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How Manual A/R Processes Hinder Working Capital, Human Capital and CX

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The triple threat position is one of the first fundamentals that a basketball coach teaches young players. With knees slightly bent, elbows hinged and the ball ready to launch in their shooting hand, players who square up against a defender in this stance are poised to quickly execute any of three offensive moves: shooting, passing or driving to the hole.

From their positions, accounts receivable (A/R) managers and their squads are similarly poised to execute three highly valuable offensive moves. They can improve working capital, notch human capital management improvements, and/or enhance the customer experience. To do so, A/R professionals need  the right coaching and tools — especially those that help them eliminate the drag of manual processing.

Manual A/R processes keep finance functions on their heels while limiting their offensive capabilities, according to MSTS’ 2020 survey of 300 U.S.-based B2B corporate finance professionals responsible for managing one or more facets of A/R operations across most industries. In another post, I highlight survey responses related to current finance function goals and pain points. Here, I want to share results that reflect how manual processes hinder working capital, human capital and the customer experience.

Threat #1: Working Capital Management

Forty percent of finance leaders identify working capital management improvements as their top functional goal this year. Manual invoicing processes hamper progress on his objective, especially when combined with the unique billing requirements that 27% of survey respondents manage on more than half of all their accounts. Invoicing errors and resulting payment delays increase day sales outstanding: 33% of respondents report day sales outstanding (DSO) of 45 to 60 days while only 12% of respondents keep DSO below 30 days. The survey also finds that 25% of responding organizations’ receivables are written off as bad debt. Lengthy DSO and bad debt can prevent companies from qualifying for funding solutions, which is less than ideal during challenging economic stretches.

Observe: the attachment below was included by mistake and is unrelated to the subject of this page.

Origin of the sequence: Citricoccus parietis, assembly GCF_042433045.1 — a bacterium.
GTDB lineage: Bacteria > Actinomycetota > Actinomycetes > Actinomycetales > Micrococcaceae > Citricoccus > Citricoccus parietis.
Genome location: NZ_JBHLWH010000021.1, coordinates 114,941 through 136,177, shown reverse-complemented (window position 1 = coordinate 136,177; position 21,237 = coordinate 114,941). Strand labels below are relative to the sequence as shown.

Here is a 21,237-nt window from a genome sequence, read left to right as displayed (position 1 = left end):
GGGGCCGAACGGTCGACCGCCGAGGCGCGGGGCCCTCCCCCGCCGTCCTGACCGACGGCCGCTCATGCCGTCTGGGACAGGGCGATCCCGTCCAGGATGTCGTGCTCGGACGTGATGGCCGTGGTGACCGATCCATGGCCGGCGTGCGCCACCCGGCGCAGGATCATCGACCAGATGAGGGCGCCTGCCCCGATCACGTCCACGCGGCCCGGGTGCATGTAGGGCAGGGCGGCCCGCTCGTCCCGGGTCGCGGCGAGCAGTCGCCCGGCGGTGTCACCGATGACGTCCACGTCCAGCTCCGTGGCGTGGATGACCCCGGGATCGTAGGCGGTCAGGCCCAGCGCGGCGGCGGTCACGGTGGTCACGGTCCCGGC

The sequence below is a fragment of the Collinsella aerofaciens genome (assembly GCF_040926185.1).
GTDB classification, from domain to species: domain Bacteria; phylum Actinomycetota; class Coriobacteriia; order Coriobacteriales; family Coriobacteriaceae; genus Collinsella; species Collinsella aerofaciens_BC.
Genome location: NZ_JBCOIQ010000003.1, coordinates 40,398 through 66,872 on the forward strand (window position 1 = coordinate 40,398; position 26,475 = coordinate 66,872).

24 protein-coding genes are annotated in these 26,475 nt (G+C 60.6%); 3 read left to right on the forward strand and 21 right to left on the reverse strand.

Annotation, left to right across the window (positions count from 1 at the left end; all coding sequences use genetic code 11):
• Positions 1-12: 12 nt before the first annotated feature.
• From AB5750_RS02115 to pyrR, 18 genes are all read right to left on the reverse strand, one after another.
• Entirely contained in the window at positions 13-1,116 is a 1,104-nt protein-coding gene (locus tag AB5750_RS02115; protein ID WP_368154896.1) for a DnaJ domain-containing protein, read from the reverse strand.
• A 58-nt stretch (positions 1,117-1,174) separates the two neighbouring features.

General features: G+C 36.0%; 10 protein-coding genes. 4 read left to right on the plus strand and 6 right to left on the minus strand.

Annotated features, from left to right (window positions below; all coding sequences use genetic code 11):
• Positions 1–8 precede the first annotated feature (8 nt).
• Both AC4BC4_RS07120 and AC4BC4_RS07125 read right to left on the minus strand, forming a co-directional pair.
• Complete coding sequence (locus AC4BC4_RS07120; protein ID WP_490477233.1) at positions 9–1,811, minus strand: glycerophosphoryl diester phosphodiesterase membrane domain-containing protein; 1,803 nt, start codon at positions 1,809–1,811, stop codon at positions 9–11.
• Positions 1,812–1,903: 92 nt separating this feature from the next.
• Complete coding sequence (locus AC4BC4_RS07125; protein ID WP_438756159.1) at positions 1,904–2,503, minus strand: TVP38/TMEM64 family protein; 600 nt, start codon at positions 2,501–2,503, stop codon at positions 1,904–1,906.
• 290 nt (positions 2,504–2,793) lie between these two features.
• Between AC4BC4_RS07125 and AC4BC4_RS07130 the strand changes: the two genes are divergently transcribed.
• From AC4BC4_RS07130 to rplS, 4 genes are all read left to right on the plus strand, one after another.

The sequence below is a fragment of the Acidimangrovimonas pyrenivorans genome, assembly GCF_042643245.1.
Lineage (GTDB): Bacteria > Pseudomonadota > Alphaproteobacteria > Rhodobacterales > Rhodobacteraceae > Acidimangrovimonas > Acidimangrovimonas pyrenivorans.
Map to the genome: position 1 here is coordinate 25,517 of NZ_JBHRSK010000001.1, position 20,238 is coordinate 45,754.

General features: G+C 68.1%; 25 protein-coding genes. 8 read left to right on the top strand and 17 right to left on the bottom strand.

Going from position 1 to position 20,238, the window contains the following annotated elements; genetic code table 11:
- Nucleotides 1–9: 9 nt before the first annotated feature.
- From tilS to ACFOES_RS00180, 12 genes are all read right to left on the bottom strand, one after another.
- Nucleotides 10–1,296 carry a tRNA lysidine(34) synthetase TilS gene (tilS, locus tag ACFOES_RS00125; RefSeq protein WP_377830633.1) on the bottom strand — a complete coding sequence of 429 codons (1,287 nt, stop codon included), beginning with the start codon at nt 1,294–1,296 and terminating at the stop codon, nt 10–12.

Threat #2: Human Capital

Manual A/R processes also exact a human toll. Rather than focusing on higher-value activities, A/R professionals contending with manual processing errors must spend more time scrambling to respond to customer requests, resolving disputes and working through a higher volume of collections. These issues often have a spillover effect on sales teams. According to the survey results:

  • 51% of responding organizations dedicate six to 10 employees to collections activities each week;
  • 75% of each full-time A/R employee spend 18 or more hours each week on collections;
  • 78% of respondents report that their sales team is involved in onboarding, credit limit increases, disputes and/or collections “very or somewhat often;”
  • 63% of salespeople’s time is focused on A/R activities.

Threat #3: The B2B Customer Experience

Companies drive loyalty, in large part, by meeting or exceeding customer expectations and by delivering responsive, convenient service. When outdated workflows obstruct A/R and sales teams, the customer experience suffers. The survey results show that manual (and often in-house) credit and underwriting processes can significantly delay customer onboarding: 56% of respondents indicate that it takes four or more days to onboard a new customer. Ineffective credit and underwriting processes can also delay or prevent companies from making swift credit line adjustments to top customers when certain situations arise (e.g., a surge in seasonal sales or the customer’s acquisition of a major new client).

Automation is a fundamental enabler of winning A/R. Finance and A/R leaders can get a read on the degree to which manual processes are hindering their performance by asking the following questions:

  • Is our credit application process too long?
  • Do we lose customers during onboarding?
  • Is our sales team burdened by non-sales tasks?
  • Do we have frequent billing errors?
  • Are payments often misapplied?
  • Do we frequently experience fraud?
  • Are our DSO and collections efforts increasing?

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